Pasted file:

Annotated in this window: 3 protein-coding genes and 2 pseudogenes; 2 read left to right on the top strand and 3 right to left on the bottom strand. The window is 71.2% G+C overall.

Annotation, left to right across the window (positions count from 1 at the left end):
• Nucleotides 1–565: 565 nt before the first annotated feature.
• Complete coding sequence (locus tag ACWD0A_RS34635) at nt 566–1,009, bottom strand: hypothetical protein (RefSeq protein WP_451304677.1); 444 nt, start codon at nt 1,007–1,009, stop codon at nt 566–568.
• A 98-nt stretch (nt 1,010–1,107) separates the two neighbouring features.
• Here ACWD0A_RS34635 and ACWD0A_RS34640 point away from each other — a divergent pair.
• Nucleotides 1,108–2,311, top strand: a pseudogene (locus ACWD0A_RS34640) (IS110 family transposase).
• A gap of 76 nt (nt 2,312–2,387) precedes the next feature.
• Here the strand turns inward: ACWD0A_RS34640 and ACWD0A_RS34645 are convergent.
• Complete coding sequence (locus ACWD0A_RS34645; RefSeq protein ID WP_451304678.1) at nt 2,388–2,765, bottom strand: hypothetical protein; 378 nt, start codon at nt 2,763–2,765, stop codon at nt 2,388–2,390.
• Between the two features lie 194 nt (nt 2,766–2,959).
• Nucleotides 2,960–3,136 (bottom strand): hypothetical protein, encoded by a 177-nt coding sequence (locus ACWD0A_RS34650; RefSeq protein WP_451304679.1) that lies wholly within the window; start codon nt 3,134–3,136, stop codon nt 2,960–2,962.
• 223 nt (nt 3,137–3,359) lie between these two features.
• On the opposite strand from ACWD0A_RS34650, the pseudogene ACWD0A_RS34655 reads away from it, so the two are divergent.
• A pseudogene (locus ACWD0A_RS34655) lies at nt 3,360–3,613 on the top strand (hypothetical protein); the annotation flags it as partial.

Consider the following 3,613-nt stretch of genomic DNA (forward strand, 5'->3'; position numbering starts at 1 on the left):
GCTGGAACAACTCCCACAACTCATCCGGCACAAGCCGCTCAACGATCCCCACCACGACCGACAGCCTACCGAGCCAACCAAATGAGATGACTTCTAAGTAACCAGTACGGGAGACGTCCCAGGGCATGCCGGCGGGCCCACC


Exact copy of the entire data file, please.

Annotated in this window: 3 protein-coding genes and 2 pseudogenes; 2 read left to right on the top strand and 3 right to left on the bottom strand. The window is 71.2% G+C overall.

Annotation, left to right across the window (positions count from 1 at the left end):
• Nucleotides 1–565: 565 nt before the first annotated feature.
• Complete coding sequence (locus tag ACWD0A_RS34635) at nt 566–1,009, bottom strand: hypothetical protein (RefSeq protein WP_451304677.1); 444 nt, start codon at nt 1,007–1,009, stop codon at nt 566–568.
• A 98-nt stretch (nt 1,010–1,107) separates the two neighbouring features.
• Here ACWD0A_RS34635 and ACWD0A_RS34640 point away from each other — a divergent pair.
• Nucleotides 1,108–2,311, top strand: a pseudogene (locus ACWD0A_RS34640) (IS110 family transposase).
• A gap of 76 nt (nt 2,312–2,387) precedes the next feature.
• Here the strand turns inward: ACWD0A_RS34640 and ACWD0A_RS34645 are convergent.
• Complete coding sequence (locus ACWD0A_RS34645; RefSeq protein ID WP_451304678.1) at nt 2,388–2,765, bottom strand: hypothetical protein; 378 nt, start codon at nt 2,763–2,765, stop codon at nt 2,388–2,390.
• Between the two features lie 194 nt (nt 2,766–2,959).
• Nucleotides 2,960–3,136 (bottom strand): hypothetical protein, encoded by a 177-nt coding sequence (locus ACWD0A_RS34650; RefSeq protein WP_451304679.1) that lies wholly within the window; start codon nt 3,134–3,136, stop codon nt 2,960–2,962.
• 223 nt (nt 3,137–3,359) lie between these two features.
• On the opposite strand from ACWD0A_RS34650, the pseudogene ACWD0A_RS34655 reads away from it, so the two are divergent.
• A pseudogene (locus ACWD0A_RS34655) lies at nt 3,360–3,613 on the top strand (hypothetical protein); the annotation flags it as partial.

Consider the following 3,613-nt stretch of genomic DNA (forward strand, 5'->3'; position numbering starts at 1 on the left):
GCTGGAACAACTCCCACAACTCATCCGGCACAAGCCGCTCAACGATCCCCACCACGACCGACAGCCTACCGAGCCAACCAAATGAGATGACTTCTAAGTAACCAGTACGGGAGACGTCCCAGGGCATGCCGGCGGGCCCACC